There seems little that lawmakers on different sides of the aisle can agree on today, yet in a hopeful sign of unity, on Thursday the United States Senate unanimously passed legislation that will take steps to further crack down on the use of telecommunications products from companies deemed to be a national security threat, including those based in China.

The “Secure Equipment Act of 2021(S. 1790 / H.R. 3919) will close a loophole by directing the Federal Communications Commission (FCC) to adopt rules to clarify that it will no longer review or issue new equipment licenses to companies on the agency’s “Covered Equipment or Services List” that could potentially pose a national security threat.

That will include such Chinese state-backed firms as Dahua, Hikvision, Huawei, Hytera Technologies and ZTE Corp.

The FCC will also be required to maintain the list under the Secure and Trusted Communications Networks Act of 2019, which laid out detailed criteria for determining what communications equipment or services pose an unacceptable risk to U.S. safety.

The bill had been approved by the House of Representatives last week in a vote of 420-4, and it will now head to the President’s desk for signature. The bipartisan House bill introduced by House Minority Whip Steve Scalise (R-LA) and Rep. Anna Eshoo (D-CA), while the legislation was sponsored in the upper chamber by Senate Intelligence Committee Vice Chairman Marco Rubio (R-FL) and Sen. Ed Markey (D-MA).

All four lawmakers expressed satisfaction in the passage of the bill.

“Chinese state-directed companies like Huawei and ZTE are known national security threats and have no place in our telecommunications network,” said Sen. Rubio said in a statement. “Now, President Biden must swiftly sign it into law so that the Chinese Communist Party can no longer exploit this dangerous loophole.”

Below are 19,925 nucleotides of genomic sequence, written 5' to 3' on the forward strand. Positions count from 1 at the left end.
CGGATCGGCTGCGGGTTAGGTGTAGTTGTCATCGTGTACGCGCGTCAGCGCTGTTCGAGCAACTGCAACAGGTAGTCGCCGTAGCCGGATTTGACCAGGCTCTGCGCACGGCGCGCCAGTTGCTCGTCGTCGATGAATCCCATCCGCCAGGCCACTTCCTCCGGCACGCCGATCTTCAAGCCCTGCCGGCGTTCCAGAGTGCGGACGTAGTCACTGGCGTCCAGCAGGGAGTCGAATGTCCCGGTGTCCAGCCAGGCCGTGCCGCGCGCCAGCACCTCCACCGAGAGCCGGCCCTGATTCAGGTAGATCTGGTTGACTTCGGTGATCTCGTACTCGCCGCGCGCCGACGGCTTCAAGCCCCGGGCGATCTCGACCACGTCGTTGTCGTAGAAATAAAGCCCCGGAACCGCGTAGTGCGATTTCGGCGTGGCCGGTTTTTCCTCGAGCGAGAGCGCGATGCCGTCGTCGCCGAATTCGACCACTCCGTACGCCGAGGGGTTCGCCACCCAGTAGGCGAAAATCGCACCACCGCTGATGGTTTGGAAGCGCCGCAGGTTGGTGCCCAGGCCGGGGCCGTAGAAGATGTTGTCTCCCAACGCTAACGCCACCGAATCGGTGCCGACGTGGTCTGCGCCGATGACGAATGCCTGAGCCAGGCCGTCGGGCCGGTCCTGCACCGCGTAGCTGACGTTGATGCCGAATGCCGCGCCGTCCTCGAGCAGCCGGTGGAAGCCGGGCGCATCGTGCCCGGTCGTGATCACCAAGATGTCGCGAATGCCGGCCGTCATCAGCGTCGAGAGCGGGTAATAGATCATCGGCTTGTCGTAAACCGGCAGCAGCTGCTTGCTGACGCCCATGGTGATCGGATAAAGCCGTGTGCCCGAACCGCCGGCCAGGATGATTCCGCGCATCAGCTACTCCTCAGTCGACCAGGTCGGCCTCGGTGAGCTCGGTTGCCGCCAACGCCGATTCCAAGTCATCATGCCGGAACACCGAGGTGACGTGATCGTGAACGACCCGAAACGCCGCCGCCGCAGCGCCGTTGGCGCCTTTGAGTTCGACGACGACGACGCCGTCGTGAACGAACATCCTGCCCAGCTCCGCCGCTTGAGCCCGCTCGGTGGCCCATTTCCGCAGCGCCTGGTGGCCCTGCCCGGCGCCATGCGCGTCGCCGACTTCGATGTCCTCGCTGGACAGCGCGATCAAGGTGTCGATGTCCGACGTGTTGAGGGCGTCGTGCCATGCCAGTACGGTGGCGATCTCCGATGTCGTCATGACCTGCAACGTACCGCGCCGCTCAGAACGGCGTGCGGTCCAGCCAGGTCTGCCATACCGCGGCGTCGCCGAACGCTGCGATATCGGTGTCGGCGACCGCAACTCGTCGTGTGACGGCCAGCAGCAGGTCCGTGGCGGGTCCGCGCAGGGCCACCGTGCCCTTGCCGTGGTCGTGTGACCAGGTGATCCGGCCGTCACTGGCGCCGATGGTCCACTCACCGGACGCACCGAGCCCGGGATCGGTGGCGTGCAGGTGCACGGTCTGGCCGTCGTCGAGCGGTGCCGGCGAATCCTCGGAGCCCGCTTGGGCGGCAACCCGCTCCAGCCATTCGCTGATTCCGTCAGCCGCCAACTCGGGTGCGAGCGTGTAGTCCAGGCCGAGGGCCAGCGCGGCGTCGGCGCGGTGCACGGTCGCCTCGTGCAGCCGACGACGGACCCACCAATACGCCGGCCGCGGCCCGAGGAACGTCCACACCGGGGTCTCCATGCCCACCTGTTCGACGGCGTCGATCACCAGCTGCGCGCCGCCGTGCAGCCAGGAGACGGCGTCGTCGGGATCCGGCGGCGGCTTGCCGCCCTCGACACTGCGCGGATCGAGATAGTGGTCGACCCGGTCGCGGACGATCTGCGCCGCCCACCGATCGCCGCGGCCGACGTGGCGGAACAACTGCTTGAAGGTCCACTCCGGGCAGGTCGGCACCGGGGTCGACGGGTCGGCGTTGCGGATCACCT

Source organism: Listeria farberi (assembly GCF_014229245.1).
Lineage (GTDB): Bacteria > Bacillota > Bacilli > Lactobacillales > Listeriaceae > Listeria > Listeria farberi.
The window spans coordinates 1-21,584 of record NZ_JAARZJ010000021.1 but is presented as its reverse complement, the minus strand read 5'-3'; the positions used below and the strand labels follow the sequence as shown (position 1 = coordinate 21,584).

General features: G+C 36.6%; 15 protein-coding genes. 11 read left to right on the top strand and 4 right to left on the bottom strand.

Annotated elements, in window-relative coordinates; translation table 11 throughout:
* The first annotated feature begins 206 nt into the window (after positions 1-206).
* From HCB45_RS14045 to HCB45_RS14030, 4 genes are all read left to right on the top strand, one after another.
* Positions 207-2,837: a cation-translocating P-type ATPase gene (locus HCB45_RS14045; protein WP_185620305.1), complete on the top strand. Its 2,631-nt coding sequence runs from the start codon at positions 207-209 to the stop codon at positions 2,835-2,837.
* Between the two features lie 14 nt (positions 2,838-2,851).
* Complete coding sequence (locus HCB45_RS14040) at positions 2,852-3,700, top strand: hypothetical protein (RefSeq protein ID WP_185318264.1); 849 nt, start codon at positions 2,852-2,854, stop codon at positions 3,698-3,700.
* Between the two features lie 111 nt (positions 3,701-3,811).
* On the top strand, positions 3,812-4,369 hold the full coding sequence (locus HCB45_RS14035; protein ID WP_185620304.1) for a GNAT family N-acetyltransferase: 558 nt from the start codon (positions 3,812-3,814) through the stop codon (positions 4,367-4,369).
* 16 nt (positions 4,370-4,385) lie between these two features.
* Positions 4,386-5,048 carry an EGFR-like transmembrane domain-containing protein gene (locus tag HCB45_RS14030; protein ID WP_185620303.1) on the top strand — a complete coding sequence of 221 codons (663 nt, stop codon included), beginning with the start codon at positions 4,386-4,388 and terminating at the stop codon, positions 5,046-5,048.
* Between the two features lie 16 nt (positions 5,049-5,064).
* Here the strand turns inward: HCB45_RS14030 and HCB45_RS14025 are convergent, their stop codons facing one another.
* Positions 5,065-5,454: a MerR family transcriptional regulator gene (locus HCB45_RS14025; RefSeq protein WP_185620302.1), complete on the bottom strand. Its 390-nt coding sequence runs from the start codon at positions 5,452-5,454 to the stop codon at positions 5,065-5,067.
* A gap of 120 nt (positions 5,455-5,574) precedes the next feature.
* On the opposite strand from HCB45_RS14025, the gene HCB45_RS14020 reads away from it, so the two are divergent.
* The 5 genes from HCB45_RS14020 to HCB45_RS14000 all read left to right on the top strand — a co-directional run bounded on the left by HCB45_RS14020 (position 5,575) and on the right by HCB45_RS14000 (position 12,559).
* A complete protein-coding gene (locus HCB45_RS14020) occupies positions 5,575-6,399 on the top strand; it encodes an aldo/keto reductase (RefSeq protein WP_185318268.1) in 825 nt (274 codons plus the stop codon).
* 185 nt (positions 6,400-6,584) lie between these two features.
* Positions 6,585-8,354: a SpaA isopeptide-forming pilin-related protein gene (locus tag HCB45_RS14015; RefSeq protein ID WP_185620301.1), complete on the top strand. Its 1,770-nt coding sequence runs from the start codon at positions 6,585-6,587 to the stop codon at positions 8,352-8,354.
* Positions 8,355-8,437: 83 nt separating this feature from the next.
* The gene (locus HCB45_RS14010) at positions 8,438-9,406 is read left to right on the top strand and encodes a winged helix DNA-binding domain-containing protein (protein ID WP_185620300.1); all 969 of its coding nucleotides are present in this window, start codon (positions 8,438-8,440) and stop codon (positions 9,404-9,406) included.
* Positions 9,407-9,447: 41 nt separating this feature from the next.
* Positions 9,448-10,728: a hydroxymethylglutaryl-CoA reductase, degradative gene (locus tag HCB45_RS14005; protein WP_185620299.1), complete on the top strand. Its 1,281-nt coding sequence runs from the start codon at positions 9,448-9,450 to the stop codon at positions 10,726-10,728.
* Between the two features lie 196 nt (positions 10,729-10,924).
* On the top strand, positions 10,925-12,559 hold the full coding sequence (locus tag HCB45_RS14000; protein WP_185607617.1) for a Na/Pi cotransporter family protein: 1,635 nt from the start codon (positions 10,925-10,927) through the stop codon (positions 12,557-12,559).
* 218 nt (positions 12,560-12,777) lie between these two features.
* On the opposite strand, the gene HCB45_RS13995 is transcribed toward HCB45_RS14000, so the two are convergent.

Sen. Markey added, “In today’s increasingly connected world, we must animate our technology with our values,” and suggested that “the bipartisan legislation will keep compromised equipment out of U.S. telecommunications networks and ensure our technology is safe for consumers and secure for the United States.”

Improving on the FCC Rules

While this measure could further protect U.S. interests, the FCC has already introduced proposed rule-making that could go beyond even what’s required in the Secure Equipment Act, allowing the agency to revoke previously issued authorizations to companies.

In 2020, the FCC actually adopted new rules that required the U.S. telecommunications carriers to “rip and replace equipment” that was provided by those Chinese firms. However, those rules only applied to equipment purchased with federal funding, and the same equipment could be used if purchased with private or non-federal government dollars. The language in S. 1790 is intended to close that loophole, while also further preventing identified security threats from having a presence in U.S. telecommunications networks.

The fact too that this had unanimous support shows how important the passage of this bill is to the security of the United States.

“This is a big deal, and we have to think in historic terms,” said Robert A. Sanders, associate professor and chair of the national security department at the Henry C. Lee College of Criminal Justice and Forensic Sciences at the University of New Haven.

The dangers of having a potential adversary monitor our communications is becoming all too easy, Sanders told ClearnaceJobs.

“We had an embassy in Moscow that was bugged to the max, it was useless,” Sanders explained. “We’ve now moved forward to allow a co-opting of our critical communication infrastructure at home. We need to see that this equipment is being manufactured by a potential adversary, and certainly can’t have that.

“The fact that Washington, which can barely see the same thing as it looks at everything from two different direction can see the importance really shows how pronounced of a national security threat this is,” he added. “It is good to see that the action is being taken and that is really notable.”

However, stopping the use of Chinese-made hardware is just one part of a much bigger issue. The United States needs to move away from dependence on such foreign-made hardware in our critical communication networks.

“We need to find a way to reinvigorate the manufacturing sector, and these are the things we need to build for ourselves,” Sanders noted. “If we allow third parties to be our source in American infrastructure we do damage to our national security.”

 

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Peter Suciu is a freelance writer who covers business technology and cyber security. He currently lives in Michigan and can be reached at petersuciu@gmail.com.